trigger is a well-timed dose of bicarbonate, a low-cost, easy-to-use
chemical.  When given to algae during a
specific point in its growth cycle, the bicarbonate doubles the rate of
production of triacylglycerol, the key precursor to biodiesel. Some cultures
have shown nearly three times faster rates of triacylglycerol accumulation,
which would result in significant cost savings for biofuel manufacturers. This
effect has been shown in both diatoms and in green alga.


The bicarbonate also shortens the time it takes to
reach high lipid yields.



The technology is available
for licensing to interested companies and entrepreneurs.

Thu October 07 2010 11:04:02 AM by Jacintha Algae biofuel  |  algae growth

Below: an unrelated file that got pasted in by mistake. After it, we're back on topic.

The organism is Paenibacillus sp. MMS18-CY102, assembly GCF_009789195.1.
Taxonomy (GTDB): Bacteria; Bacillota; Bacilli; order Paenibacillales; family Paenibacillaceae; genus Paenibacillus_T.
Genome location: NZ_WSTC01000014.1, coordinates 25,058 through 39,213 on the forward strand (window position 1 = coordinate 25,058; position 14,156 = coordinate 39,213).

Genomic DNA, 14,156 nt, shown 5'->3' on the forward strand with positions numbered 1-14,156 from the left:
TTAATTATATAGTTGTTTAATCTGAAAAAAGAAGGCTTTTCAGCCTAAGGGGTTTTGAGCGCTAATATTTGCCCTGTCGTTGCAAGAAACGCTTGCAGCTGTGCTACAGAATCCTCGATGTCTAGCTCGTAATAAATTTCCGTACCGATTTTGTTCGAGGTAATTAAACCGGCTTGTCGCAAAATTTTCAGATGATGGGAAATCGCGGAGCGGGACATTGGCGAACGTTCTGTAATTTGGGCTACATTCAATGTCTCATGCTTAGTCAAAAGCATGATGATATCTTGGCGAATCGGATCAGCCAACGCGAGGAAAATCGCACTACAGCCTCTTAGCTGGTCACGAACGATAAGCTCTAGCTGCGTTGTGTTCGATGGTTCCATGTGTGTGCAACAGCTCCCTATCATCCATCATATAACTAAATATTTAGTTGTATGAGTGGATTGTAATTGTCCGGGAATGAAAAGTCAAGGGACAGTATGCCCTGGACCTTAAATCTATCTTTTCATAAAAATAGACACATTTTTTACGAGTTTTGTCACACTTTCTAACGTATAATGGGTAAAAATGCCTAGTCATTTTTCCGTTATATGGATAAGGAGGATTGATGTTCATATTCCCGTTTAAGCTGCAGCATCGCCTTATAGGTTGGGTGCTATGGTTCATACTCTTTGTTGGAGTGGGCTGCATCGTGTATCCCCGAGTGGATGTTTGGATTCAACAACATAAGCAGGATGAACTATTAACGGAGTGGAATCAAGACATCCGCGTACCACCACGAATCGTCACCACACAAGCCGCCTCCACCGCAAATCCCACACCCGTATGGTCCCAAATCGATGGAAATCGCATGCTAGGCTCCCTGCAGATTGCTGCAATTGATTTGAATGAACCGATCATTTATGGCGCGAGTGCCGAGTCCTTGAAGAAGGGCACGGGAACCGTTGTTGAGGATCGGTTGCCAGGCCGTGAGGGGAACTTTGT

Algae photobioreactor for mass production of biodiesel

It is not necessary that if anything to do about Algae is happening it must be in San Diego. It can be Las Banos, Laguna. If you dont know where it is, it is in Philipines.Actually you never know, when and where a great solution to the algae culivation is going to be found.Here is news from Philipines. Take it with a pinch of  salt as I have briefed already.
This is not a breakthru news. But news from philipines that there are lots of action in algae.


Scientists at the College of Engineering and Agro-Industrial Technology (CEAT) and Institute of Biological Science of the College of Arts and Sciences (ULPB have developed an unassuming, and somewhat crude looking equipment that could mass produce biodiesel fuel from algae, commonly known as pond scum.